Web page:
David Bourget (Western Ontario)
David Chalmers (ANU, NYU)
Rafael De Clercq
Ezio Di Nucci
Jack Alan Reynolds
Learn more about PhilPapers
Journal of Business Ethics 71 (1):1-13 (2007)
Arriving at a moral judgment is not a straightforward or linear process in which ethical theories are simply applied to cases. Instead it is a process in which the formulation of the moral problem, the formulation of possible “solutions”, and the ethical judging of these solutions go hand in hand. This messy character of moral problems, however, does not rule out a systematic approach. In this article, we describe a systematic approach to problem solving that does justice to the complex nature of moral problems and ethical judgment: the ethical cycle. Our goal is to provide a structured and disciplined method of addressing moral problems, which helps to guide a sound analysis of these problems. We will illustrate the usefulness of this cycle with an example. Further, we will discuss two general issues in applied ethics in relation to the proposed ethical cycle: the role of ethical theories and the place of individual judgment versus collective deliberation.
|Keywords||ethics engineering moral problems designing deliberation|
|Categories||categorize this paper)|
Setup an account with your affiliations in order to access resources via your University's proxy server
Configure custom proxy (use this if your affiliation does not provide a proxy)
|Through your library|
References found in this work BETA
John Jamieson Carswell Smart & Bernard Williams (1973). Utilitarianism: For and Against. Cambridge University Press.
Norman Daniels (1979). Wide Reflective Equilibrium and Theory Acceptance in Ethics. Journal of Philosophy 76 (5):256-282.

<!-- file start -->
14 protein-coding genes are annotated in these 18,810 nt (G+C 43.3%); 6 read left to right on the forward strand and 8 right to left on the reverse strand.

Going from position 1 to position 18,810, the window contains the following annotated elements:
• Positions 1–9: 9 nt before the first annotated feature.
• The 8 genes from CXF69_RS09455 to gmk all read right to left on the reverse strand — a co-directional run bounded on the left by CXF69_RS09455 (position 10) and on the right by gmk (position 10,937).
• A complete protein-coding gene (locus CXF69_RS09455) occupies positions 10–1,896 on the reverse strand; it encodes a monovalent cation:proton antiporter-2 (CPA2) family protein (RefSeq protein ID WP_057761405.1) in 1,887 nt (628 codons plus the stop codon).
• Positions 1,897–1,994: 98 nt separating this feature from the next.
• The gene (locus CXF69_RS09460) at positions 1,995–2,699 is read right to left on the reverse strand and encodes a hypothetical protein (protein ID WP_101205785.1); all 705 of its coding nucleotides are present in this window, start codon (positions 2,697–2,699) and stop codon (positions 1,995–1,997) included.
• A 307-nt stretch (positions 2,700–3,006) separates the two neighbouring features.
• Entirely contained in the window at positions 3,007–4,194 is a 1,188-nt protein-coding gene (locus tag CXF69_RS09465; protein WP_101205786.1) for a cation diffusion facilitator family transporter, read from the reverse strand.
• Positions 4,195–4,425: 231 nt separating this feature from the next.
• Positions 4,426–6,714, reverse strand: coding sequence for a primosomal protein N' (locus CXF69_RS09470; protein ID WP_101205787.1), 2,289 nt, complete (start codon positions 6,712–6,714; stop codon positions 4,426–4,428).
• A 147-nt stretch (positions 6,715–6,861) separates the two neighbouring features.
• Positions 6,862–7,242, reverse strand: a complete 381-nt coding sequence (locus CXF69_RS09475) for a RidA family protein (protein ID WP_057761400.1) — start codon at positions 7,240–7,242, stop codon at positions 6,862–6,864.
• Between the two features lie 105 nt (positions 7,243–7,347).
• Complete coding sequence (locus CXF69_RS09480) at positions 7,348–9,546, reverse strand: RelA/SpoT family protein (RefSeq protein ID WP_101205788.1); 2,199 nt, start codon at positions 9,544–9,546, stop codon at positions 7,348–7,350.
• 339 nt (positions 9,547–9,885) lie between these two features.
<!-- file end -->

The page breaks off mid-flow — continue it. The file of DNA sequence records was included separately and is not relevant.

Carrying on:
Norman Daniels (1996). Justice and Justification: Reflective Equilibrium in Theory and Practice. Cambridge University Press.
C. E. Harris, Michael S. Pritchard & Michael J. Rabins (1995). Engineering Ethics Concepts and Cases. Monograph Collection (Matt - Pseudo).
Caroline Whitbeck (1998). Ethics in Engineering Practice and Research. Cambridge University Press.
Citations of this work BETA
Ibo van de Poel (2008). How Should We Do Nanoethics? A Network Approach for Discerning Ethical Issues in Nanotechnology. NanoEthics 2 (1):25-38.
Neelke Doorn (2010). Applying Rawlsian Approaches to Resolve Ethical Issues: Inventory and Setting of a Research Agenda. [REVIEW] Journal of Business Ethics 91 (1):127 - 143.
Neelke Doorn (2010). Applying Rawlsian Approaches to Resolve Ethical Issues: Inventory and Setting of a Research Agenda. Journal of Business Ethics 91 (1):127-143.
Similar books and articles
W. Michael Hoffman (1995). Environmental Risk Problems and the Language of Ethics. Business Ethics Quarterly 5 (4):699-711.
Lars Jacob Tynes Pedersen (2009). See No Evil: Moral Sensitivity in the Formulation of Business Problems. Business Ethics 18 (4):335-348.
Aviva Geva (2006). A Typology of Moral Problems in Business: A Framework for Ethical Management. [REVIEW] Journal of Business Ethics 69 (2):133 - 147.
Joseph R. DesJardins & Ernest Diedrich (2003). Learning What It Really Costs: Teaching Business Ethics with Life-Cycle Case Studies. [REVIEW] Journal of Business Ethics 48 (1):33-42.
Raymond de Vries (2011). The Uses and Abuses of Moral Theory in Bioethics. Ethical Theory and Moral Practice 14 (4):419-430.
Patrick O'Neill & Riley Hern (1991). A Systems Approach to Ethical Problems. Ethics and Behavior 1 (2):129 – 143.
Russell Haines, Marc D. Street & Douglas Haines (2008). The Influence of Perceived Importance of an Ethical Issue on Moral Judgment, Moral Obligation, and Moral Intent. Journal of Business Ethics 81 (2):387 - 399.
I. Van De Poel & L. Royakkers (2007). The Ethical Cycle. Journal of Business Ethics 71 (1):1 - 13.
Added to index2009-01-28
Total downloads43 ( #96,154 of 1,796,591 )
Recent downloads (6 months)4 ( #205,823 of 1,796,591 )
How can I increase my downloads?